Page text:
There is little question that Ford, under the leadership of CEO Alan Mulally, has perhaps never looked better in terms of product and financial stability.
With just a day until Bryce Hoffman's American Icon: Alan Mulally and the Fight to Save Ford Motor Company is released, more revelations from the book are hitting the headlines. Among the juiciest: Nissan-Renault chief Carlos Ghosn was offered the top job at Ford prior to Alan Mulally, but turned it down because he didn't want to work for then-CEO Bill Ford.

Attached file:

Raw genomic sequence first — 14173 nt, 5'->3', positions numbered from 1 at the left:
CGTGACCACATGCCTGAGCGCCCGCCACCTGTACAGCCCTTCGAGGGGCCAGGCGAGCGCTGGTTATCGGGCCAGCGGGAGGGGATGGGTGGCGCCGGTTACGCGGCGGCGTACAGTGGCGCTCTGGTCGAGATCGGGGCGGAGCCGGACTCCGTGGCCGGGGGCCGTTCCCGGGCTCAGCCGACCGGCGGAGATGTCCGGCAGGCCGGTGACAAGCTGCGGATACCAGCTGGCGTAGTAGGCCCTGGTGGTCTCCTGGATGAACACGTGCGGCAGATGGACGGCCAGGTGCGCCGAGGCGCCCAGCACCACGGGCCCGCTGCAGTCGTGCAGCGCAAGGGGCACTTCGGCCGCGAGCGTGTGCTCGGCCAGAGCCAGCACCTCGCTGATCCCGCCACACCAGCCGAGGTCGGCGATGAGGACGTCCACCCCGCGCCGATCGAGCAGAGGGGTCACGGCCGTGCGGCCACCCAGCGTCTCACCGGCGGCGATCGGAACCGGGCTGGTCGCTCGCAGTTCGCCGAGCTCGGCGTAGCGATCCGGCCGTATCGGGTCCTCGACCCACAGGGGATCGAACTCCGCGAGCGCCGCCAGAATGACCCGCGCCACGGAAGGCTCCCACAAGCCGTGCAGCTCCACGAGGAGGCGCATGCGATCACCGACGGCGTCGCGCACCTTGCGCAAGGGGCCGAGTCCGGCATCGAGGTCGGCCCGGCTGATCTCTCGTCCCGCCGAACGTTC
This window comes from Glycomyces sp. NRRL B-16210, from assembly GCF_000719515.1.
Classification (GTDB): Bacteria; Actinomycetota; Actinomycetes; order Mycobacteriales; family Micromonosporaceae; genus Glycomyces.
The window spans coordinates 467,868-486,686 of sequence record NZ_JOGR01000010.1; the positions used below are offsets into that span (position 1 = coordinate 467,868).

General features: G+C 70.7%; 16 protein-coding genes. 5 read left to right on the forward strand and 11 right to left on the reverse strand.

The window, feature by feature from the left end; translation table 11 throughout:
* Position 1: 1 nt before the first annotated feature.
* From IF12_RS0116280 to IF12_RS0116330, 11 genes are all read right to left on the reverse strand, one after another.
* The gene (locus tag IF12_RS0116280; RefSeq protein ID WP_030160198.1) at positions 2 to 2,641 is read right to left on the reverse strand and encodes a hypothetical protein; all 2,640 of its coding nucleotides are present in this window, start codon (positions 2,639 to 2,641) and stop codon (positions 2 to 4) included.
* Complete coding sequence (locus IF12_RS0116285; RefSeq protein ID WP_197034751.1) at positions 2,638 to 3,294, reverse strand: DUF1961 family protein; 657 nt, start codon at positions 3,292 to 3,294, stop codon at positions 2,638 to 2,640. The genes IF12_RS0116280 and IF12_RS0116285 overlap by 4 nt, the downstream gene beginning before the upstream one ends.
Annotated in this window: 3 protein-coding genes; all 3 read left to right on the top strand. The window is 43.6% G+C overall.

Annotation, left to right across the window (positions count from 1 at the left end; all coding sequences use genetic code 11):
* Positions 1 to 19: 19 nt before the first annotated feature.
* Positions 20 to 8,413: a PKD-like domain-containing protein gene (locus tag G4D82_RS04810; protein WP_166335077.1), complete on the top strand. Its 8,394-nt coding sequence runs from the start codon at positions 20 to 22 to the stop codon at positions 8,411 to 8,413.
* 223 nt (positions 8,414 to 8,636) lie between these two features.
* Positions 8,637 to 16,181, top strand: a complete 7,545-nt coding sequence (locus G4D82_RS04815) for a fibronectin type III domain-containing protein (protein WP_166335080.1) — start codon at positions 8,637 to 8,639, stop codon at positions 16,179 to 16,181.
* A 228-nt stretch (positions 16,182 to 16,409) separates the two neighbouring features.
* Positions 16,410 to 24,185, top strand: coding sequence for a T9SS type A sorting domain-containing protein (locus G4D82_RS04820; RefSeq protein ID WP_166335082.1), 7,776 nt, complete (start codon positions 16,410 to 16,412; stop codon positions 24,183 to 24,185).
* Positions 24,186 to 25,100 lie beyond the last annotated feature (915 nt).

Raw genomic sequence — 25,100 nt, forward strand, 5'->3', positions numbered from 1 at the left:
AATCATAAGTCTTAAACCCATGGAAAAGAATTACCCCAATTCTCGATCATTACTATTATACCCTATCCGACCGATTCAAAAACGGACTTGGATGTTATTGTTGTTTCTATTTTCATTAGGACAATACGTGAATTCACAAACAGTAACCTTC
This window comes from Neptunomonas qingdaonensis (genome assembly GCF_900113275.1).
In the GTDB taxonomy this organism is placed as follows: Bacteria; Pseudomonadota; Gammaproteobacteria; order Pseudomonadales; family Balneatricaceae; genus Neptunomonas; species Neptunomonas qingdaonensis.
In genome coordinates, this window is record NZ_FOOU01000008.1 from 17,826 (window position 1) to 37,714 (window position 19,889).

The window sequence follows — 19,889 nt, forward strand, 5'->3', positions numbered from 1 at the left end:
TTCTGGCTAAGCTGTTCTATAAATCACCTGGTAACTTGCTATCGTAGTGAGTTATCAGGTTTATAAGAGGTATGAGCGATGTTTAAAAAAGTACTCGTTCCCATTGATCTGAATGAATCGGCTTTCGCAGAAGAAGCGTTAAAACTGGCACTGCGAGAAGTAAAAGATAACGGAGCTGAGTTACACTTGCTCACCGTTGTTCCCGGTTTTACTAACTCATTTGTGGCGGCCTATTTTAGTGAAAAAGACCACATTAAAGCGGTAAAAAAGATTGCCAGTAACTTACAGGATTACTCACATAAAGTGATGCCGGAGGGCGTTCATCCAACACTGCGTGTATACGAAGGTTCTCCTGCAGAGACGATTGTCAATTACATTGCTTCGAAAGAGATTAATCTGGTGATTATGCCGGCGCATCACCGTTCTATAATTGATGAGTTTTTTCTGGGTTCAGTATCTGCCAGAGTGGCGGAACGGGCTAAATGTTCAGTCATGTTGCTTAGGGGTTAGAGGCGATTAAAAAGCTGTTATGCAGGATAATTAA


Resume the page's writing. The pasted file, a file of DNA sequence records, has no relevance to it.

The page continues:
While the headline might seem shocking, given the circumstances of the 2009 global economic meltdown, it only makes sense. Ford's dealings with two of its biggest competitors were centered around mutual self-preservation in the form of trying to keep a beleaguered supplier base afloat, according to The Detroit News. According to the report, Ford, Toyota and Honda cooperated to buy from common suppliers in a bid to keep those parts-makers from going under, which would have threatened the automake
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